Speaking in Tongues

ARTS, Theatre & Performing Arts

By Andrew Bovell
Directed by Shane Bosher
Presented by Silo Theatre
Herald Theatre, Auckland | August 15-September 14

Speaking in Tongues is one of those plays that stuck with me when I woke up the next morning. It wasn’t so much the words of the play as it was the images. Two women sitting across from each other silently with their eyes locked in some kind of battle, a man taking his shoes off for the last time, a hastily scrawled HELP that resonates throughout the entire play, or a woman standing at the bottom of a cliff as rocks fall around her. This is not only an incredible play; it’s a stark and unnerving one.

After two productions of relatively new works, Silo casts back seventeen years or so to Andrew Bovell’s Speaking in Tongues for their new production. It’s an interesting choice for a production in 2013 and even though you can occasionally see the stitches in the writing, the play has aged very well and it’s a story that is as relevant now as it would have been in 1996, 2006 or will be in 2026. To summarise the plot of the play would be a disservice, but to make it as plain as I can: it’s about a group of interconnected couples/strangers linked by infidelities, mistakes, and terrible accidents. Right from the opening, where two couples are sparring in a flurry of overlapped and simultaneous dialogue, we know we’re in the hands of a playwright who is not only tremendously clever, but is saying something profound about relationships and the damage we can inflict on each other, intentionally or not.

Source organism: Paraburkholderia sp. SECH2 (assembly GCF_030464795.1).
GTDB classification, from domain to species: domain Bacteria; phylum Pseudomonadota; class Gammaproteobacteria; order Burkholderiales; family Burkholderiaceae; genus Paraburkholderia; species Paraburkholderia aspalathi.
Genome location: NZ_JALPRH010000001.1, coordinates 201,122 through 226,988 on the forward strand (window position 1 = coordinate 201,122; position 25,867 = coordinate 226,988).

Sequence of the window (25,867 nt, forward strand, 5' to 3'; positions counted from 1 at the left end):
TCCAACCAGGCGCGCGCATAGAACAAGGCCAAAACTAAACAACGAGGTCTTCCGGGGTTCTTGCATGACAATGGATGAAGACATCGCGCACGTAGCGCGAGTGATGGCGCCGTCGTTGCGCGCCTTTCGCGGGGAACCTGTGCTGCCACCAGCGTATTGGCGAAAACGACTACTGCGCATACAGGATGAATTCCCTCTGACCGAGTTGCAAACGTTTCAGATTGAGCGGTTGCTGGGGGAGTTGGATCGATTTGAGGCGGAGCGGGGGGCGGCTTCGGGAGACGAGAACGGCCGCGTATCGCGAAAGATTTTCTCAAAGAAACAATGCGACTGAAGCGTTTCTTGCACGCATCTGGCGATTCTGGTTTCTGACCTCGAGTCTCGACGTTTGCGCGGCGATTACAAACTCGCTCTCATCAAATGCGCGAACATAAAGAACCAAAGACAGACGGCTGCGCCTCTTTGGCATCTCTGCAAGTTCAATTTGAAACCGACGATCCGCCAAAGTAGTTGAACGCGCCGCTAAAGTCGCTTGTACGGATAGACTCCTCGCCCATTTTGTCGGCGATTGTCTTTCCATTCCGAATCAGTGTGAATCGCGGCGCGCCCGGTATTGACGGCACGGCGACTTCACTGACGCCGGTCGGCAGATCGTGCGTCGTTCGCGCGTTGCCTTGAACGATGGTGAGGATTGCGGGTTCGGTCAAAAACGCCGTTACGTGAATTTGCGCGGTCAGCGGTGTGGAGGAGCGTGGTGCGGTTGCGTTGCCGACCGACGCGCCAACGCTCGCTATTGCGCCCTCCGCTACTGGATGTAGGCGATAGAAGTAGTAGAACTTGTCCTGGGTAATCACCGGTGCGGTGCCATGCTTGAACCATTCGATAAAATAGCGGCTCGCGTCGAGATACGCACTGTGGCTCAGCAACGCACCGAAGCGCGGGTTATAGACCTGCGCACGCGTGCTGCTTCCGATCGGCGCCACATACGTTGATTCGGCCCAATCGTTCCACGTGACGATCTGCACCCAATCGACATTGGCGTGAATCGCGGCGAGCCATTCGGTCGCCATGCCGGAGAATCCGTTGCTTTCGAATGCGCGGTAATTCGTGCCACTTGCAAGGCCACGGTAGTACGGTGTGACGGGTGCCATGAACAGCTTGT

It takes a remarkable cast to handle the opening scene, which borders on being almost too clever and precise in how it is scripted, but also to carry it with the kind of weight it demands. The four actors assembled here do it justice—and I can’t wait to see how they settle into the bizarre almost EDM-like rhythms of the scene later in the season—but it’s the remainder of the play where they truly take off.